Tanacetum parthenium is a small plant that at first glance mimics the appearance of the chamomile. Its broad yellow center is surrounded by small white petals that give rise to this easy misconception. Colloquially known as Feverfew, the herb has been used for hundreds of years as a known fever reducer in folk medicine.
As such it has earned a reputation for opening up the blood vessels of the body, allowing for an unfettered flow of oxygenated blood and thus a removal of sickness and infection causing substances, and therefore is a staple in fever treatments.
The blood vessel dilation functionality is now also put to good use by migraine sufferers. In the past, the substance of choice for this job was caffeine. This presupposed that the migraine sufferer had cut out caffeine out of the daily lifestyle and therefore was highly susceptible to the chemical effects caffeine would have on the brain and its constricting capillaries.
Accompanying the use of caffeine were the usual side effects of an overdose, such as jitters, insomnia, trouble focusing, and also nausea. Feverfew accomplishes the very same reaction of the capillaries, yet it does not force the side effects onto the migraine sufferer.
The downside to using the herb sometimes known as the migraine herb rests in the failure to act as quickly as caffeine. While the latter substance with influence the body virtually immediately, Feverfew requires a daily use well ahead of the actual trigger event. This makes it a perfect preventive measure, but will fail to yield appreciable results during an actual migraine attack.
On the flipside, since some migraine headaches in women are triggered during menstruation, the use of Feverfew is known to not only prevent the actual migraine but also reduce the pain associated with menstrual cramps.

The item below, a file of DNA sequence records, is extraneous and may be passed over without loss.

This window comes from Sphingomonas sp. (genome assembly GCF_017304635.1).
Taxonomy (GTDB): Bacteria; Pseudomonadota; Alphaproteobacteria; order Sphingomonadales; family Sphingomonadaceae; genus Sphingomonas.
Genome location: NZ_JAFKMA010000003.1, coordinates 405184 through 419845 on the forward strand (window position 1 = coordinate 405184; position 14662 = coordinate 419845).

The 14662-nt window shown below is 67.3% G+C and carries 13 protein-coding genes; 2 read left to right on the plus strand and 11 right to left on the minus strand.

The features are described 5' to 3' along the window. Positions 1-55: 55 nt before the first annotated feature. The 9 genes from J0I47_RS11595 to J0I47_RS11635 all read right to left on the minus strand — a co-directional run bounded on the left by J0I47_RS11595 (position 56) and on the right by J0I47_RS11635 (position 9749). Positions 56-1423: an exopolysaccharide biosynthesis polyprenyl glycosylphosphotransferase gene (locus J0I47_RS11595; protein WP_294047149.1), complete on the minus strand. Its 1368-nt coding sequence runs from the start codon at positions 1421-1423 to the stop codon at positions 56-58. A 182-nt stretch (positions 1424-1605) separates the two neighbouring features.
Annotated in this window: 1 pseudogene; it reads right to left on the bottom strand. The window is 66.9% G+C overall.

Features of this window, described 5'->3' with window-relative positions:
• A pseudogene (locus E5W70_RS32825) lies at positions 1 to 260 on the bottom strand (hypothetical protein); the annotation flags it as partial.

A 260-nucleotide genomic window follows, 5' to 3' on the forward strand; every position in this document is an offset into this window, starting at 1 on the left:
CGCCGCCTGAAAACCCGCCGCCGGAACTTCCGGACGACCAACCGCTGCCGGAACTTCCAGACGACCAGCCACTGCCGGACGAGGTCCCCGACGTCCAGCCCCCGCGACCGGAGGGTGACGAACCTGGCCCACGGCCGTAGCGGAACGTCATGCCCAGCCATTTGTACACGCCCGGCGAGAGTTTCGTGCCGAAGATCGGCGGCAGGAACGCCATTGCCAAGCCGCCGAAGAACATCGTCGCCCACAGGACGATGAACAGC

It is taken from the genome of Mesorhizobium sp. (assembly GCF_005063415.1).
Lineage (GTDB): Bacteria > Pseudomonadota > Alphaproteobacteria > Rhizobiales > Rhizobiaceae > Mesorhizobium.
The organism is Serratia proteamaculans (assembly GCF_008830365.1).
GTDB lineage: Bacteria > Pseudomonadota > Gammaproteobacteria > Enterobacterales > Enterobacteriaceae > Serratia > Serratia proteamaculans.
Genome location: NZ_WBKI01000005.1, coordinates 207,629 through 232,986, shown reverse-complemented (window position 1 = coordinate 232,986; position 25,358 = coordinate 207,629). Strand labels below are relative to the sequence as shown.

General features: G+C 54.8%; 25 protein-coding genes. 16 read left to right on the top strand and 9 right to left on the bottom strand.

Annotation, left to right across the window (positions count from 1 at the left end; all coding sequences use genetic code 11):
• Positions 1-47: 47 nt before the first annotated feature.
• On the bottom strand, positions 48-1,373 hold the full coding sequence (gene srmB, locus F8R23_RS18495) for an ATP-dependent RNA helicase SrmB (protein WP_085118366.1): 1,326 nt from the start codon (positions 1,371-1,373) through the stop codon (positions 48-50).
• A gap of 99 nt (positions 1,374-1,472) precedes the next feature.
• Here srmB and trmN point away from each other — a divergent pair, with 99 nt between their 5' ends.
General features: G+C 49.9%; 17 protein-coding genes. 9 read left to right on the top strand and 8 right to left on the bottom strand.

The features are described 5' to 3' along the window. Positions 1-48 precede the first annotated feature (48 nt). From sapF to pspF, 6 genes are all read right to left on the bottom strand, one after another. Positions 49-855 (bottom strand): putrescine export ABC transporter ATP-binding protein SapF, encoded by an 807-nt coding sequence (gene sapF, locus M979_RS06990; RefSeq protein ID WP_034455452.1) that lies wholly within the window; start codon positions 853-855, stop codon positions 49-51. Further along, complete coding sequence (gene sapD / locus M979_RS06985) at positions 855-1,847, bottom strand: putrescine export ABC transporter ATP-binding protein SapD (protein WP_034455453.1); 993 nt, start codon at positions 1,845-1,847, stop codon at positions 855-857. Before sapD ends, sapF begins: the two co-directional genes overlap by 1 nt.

There are some warnings associated with the use of Feverfew, and migraine sufferers who are taking blood thinners or are at risk for heart attacks may need to discuss this herbal use with their physicians prior to deciding on this course of treatment.
As a matter of fact, doctors sometimes strongly caution those who take a daily aspirin table against the use of this substance since it may make for an unhealthy combination in the blood stream.
In addition to the foregoing, there are some studies that suggest that a sudden change in the dosage of Feverfew may actually become a trigger event and cause a migraine headache. As such, the naturally occurring chemical compounds in this migraine herb need to be lessened in the body on a gradual basis rather than a radical withdrawal.
Some migraine patients have actually compared the withdrawal like that of caffeine on the body and the headaches associated with the removal of the chemicals in the body as just that severe.
Confer with your doctor prior to supplementing your diet with Feverfew, and also discuss your use of such supplementation if you want to stop taking them. The gradual withdrawal may actually be assisted with the use of caffeine, if needed.